The Russian Revolution was started around 1917. However, the seeds of this revolution were planted firmly beforehand in the struggles of the working class. A working class that was treated similar to that of labor bearing animals.
The painting above is called Barge Haulers on the Volga. It was an oil-on-canvas painting created between 1870 and 1873 by Ilya Repin while he was holidaying on the Volga. Although he initially had trouble finding people to pose for the painting due to the belief that your soul would be lost in the paper once the painting was finished, all of the characters represented in the painting were actual people that Repin had encountered. The painting depicts the lower working class people pulling in a barge on the Volga river. The men look defeated and worn down. Repin clearly used darker colors on all but one of the characters represented to show the their dismal state.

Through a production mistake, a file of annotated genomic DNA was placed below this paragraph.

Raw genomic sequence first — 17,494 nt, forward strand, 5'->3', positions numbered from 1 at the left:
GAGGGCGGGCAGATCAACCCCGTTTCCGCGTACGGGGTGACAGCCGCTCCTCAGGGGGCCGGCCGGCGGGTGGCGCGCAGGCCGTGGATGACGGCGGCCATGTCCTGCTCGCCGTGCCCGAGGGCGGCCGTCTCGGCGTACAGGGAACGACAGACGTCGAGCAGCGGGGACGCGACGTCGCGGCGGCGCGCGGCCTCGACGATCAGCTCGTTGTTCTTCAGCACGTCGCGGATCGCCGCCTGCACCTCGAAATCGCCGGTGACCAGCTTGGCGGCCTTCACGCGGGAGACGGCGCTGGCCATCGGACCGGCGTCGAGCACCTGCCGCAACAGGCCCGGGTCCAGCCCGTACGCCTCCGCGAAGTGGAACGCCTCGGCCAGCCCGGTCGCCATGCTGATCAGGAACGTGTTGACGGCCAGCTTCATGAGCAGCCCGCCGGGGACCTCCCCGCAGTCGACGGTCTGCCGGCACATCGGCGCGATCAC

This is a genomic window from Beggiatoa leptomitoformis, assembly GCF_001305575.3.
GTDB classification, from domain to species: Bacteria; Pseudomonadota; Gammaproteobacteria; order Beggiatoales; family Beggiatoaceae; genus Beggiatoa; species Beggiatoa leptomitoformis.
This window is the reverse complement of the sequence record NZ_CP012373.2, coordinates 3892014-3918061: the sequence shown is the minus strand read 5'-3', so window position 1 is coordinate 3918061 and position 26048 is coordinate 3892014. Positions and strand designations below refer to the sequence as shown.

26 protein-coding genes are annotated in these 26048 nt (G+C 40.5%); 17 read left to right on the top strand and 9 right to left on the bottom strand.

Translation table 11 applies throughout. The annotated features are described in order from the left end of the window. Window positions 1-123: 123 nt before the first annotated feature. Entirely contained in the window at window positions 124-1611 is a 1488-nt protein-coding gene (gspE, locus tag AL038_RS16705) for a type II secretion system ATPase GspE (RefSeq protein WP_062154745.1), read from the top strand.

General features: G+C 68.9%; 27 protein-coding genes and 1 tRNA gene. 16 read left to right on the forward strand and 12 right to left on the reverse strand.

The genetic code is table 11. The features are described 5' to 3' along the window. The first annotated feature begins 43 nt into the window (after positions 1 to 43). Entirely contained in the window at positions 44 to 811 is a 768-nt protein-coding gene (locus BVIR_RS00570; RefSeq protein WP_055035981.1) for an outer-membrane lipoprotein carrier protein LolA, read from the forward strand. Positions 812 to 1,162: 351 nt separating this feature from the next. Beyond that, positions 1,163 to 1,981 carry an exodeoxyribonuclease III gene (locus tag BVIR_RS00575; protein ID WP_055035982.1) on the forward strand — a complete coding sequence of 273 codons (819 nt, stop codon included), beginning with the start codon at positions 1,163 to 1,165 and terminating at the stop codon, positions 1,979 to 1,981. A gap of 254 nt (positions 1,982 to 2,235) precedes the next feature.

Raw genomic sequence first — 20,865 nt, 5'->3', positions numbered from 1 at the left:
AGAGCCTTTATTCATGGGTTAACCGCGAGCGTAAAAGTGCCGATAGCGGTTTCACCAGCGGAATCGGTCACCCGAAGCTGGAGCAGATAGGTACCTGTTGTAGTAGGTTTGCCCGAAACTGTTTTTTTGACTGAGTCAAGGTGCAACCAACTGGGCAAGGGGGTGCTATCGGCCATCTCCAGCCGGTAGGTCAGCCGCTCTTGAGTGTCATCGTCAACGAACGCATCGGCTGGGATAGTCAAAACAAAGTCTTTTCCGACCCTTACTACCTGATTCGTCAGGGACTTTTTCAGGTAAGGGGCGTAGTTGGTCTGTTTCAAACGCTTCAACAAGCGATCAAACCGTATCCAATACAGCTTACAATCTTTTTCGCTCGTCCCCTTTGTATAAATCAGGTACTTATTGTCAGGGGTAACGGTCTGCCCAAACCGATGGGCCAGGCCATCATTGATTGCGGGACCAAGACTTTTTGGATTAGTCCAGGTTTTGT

However, the important aspect of the picture is not the ten older, downtrodden individuals but rather the brighter, younger worker. This worker looks to be the youngest out of the group and seems to be taking off the ropes which burden the barge haulers. He represents the younger generation, who are beginning to recognize their oppression and through it to the wayside. Repin depicts the younger generation as “the light” of a new era in Russian society, hence the brighter colors. Only a short forty years later and this almost prophetic painting of uprising would come to fruition.